|Project by jjagerson||posted 04-05-2010 07:09 AM||1448 views||0 times favorited||3 comments|
I am pretty new to the site but I thought I would post a project I just finished today. I don’t have a good picture of the finished table but you can more or less see how it turned out as it is sitting in the corner of my office in one of the pics. It is all hickory and was built from rough cut planks about an inch thick and 5 to 8 inches wide.
In one of the pictures you can see the only tools I used to build the table. I included that to show that even with a basic set of tools anyone could build with this wood. I put a very good blade on the circular saw and sharpened my bench plane (Woodriver #6) about a thousand times. I also used a benchtop Ryobi 1301 planer (not pictured) to plane the wood to thickness. I actually wound up jointing the faces and sides of the wood with the small scrub plane you can see in the picture.
The scrub plane was surprisingly effective. I have a very small benchtop jointer that I could have used but the bed was too short to joint the table’s long planks (4 feet long). I could joint the face of the board flat enough to run it through the planer in a few minutes. It was good exercise and much easier to clean up than the power jointer. In fact, I could see myself turning to a very sharp scrub plane much more in the future over the the power jointer.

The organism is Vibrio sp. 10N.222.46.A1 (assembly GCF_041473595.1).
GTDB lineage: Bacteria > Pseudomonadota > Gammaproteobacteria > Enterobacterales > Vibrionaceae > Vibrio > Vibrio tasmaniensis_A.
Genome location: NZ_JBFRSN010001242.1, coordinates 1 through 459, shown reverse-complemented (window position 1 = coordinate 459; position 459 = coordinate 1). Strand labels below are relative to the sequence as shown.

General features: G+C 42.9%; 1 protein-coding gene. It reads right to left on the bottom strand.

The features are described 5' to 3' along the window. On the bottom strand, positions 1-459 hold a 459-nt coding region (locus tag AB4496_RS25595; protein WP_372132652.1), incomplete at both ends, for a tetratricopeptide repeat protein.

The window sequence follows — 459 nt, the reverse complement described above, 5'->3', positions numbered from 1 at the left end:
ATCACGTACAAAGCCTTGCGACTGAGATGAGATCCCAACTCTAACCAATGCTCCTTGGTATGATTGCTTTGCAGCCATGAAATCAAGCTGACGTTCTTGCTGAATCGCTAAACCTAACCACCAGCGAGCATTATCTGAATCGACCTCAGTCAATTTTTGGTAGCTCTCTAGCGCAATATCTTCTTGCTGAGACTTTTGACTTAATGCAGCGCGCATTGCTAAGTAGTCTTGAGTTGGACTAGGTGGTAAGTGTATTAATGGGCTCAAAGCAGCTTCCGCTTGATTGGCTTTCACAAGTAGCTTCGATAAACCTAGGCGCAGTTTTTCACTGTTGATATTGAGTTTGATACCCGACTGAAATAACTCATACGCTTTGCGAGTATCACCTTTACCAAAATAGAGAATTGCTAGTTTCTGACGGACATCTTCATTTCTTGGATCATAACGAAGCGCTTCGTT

The legs and skirt are joined with mortise and tenons. The legs were made from laminated planks that I then cut down to size and tapered. The tabletop is laminated 2×3/4 inch strips with two inch breadboard ends that are also joined to the top with mortise and tenons. I finished it all with a few coats of Minwax clear poly.
If I could change anything, I would cut down the width of the skirt by an inch or two or even bring the bottom side up in a curve just to lighten it a little. The tenons were very hard to pare down to size and I think drawboring the skirt tenon into the leg mortise would have been a good addition to strengthen the joints that turned out slightly loose. However, I pounded on the ends of the legs after it was glued up and it seems plenty strong. I think it will be OK.
I was pretty pleased with how it came out and really looks nice with all the contrasting wood grain. I think I will take a little break from this kind of wood for a while though. I got a little burned out fighting tearout. In my opinion, the disadvantage of working hickory is that it chips and tears out really easy but on the other hand it is pretty indestructible once you stop trying to cut it. I dropped a clamp on the top at one point and then couldn’t find a nick or dent. I think this will be a great little dining table to pass on to the kids/grandkids when they get married.